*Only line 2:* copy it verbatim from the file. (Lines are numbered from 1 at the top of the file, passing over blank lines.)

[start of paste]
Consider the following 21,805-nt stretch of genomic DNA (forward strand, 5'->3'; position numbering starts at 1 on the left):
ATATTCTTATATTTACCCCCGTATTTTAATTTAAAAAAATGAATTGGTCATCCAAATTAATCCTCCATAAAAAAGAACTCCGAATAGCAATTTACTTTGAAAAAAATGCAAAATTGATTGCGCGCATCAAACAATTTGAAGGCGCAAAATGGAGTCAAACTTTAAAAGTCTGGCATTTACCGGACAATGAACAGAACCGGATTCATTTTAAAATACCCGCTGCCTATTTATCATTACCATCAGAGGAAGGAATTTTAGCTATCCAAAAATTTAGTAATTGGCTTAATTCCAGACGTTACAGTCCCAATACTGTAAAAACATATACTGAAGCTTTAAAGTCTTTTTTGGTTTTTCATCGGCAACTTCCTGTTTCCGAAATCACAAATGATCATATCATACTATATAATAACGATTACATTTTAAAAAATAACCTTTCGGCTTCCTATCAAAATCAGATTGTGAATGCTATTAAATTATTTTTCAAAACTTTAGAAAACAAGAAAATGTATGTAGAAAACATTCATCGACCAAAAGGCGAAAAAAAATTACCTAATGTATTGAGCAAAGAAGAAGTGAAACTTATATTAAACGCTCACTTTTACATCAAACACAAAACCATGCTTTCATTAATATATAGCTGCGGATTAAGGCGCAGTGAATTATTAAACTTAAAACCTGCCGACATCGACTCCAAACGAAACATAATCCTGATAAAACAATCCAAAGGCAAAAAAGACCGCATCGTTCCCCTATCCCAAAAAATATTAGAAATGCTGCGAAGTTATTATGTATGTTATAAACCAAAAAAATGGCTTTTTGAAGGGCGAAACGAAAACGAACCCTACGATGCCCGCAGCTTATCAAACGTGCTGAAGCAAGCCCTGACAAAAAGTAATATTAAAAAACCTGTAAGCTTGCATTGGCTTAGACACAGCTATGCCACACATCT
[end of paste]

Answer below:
ATATTCTTATATTTACCCCCGTATTTTAATTTAAAAAAATGAATTGGTCATCCAAATTAATCCTCCATAAAAAAGAACTCCGAATAGCAATTTACTTTGAAAAAAATGCAAAATTGATTGCGCGCATCAAACAATTTGAAGGCGCAAAATGGAGTCAAACTTTAAAAGTCTGGCATTTACCGGACAATGAACAGAACCGGATTCATTTTAAAATACCCGCTGCCTATTTATCATTACCATCAGAGGAAGGAATTTTAGCTATCCAAAAATTTAGTAATTGGCTTAATTCCAGACGTTACAGTCCCAATACTGTAAAAACATATACTGAAGCTTTAAAGTCTTTTTTGGTTTTTCATCGGCAACTTCCTGTTTCCGAAATCACAAATGATCATATCATACTATATAATAACGATTACATTTTAAAAAATAACCTTTCGGCTTCCTATCAAAATCAGATTGTGAATGCTATTAAATTATTTTTCAAAACTTTAGAAAACAAGAAAATGTATGTAGAAAACATTCATCGACCAAAAGGCGAAAAAAAATTACCTAATGTATTGAGCAAAGAAGAAGTGAAACTTATATTAAACGCTCACTTTTACATCAAACACAAAACCATGCTTTCATTAATATATAGCTGCGGATTAAGGCGCAGTGAATTATTAAACTTAAAACCTGCCGACATCGACTCCAAACGAAACATAATCCTGATAAAACAATCCAAAGGCAAAAAAGACCGCATCGTTCCCCTATCCCAAAAAATATTAGAAATGCTGCGAAGTTATTATGTATGTTATAAACCAAAAAAATGGCTTTTTGAAGGGCGAAACGAAAACGAACCCTACGATGCCCGCAGCTTATCAAACGTGCTGAAGCAAGCCCTGACAAAAAGTAATATTAAAAAACCTGTAAGCTTGCATTGGCTTAGACACAGCTATGCCACACATCT